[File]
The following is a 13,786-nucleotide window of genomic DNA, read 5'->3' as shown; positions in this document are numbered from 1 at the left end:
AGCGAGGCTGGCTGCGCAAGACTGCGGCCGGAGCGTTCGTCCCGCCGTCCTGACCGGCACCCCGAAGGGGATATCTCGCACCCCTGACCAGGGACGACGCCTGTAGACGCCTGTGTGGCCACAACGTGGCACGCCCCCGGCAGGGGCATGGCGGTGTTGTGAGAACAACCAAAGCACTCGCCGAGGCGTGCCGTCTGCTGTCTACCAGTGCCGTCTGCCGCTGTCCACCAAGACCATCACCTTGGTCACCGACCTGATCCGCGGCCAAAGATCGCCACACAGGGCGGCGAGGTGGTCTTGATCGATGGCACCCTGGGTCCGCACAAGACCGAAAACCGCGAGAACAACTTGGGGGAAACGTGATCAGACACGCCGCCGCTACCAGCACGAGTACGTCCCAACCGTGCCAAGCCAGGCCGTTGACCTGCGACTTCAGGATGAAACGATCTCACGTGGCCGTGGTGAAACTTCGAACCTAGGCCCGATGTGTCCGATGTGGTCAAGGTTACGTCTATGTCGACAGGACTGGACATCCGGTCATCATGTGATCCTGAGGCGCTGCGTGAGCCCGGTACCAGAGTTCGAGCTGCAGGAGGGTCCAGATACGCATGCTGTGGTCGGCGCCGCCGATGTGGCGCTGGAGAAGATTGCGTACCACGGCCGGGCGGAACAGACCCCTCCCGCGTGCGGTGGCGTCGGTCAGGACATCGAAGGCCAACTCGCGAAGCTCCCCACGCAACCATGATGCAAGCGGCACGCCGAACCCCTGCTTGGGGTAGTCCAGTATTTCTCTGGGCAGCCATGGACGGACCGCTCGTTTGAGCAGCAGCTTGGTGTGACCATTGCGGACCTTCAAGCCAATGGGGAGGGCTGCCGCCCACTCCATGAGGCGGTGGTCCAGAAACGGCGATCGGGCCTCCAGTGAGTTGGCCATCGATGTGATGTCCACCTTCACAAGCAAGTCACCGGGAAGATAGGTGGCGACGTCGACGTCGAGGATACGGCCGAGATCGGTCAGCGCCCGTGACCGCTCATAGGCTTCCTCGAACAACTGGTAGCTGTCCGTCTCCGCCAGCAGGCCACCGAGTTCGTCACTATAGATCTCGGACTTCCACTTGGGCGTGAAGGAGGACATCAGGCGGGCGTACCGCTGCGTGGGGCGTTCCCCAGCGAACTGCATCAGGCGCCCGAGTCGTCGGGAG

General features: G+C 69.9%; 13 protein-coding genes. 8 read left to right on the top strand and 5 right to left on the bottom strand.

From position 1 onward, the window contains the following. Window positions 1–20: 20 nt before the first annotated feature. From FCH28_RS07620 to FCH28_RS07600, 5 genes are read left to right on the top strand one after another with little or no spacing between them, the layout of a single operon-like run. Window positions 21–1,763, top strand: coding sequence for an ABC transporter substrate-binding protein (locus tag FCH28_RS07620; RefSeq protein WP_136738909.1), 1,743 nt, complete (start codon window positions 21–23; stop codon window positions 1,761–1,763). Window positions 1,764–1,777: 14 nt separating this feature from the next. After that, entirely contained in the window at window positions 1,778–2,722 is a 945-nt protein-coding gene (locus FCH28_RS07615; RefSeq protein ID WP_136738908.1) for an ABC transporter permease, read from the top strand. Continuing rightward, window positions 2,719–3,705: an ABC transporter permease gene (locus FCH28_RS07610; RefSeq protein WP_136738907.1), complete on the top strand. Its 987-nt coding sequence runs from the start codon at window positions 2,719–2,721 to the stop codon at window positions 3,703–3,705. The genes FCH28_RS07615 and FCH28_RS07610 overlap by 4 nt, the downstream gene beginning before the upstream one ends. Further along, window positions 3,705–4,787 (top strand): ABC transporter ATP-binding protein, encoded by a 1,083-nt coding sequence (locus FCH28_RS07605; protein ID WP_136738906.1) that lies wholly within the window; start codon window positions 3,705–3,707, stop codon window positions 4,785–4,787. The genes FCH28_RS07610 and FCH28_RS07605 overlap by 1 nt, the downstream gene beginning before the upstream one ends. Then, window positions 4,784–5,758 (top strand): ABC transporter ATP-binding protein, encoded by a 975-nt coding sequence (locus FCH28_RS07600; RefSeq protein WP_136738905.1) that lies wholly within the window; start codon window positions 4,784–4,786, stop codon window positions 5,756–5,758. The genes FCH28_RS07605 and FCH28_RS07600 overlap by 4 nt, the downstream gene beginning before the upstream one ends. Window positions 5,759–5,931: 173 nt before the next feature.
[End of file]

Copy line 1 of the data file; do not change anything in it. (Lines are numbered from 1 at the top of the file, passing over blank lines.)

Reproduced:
The following is a 13,786-nucleotide window of genomic DNA, read 5'->3' as shown; positions in this document are numbered from 1 at the left end: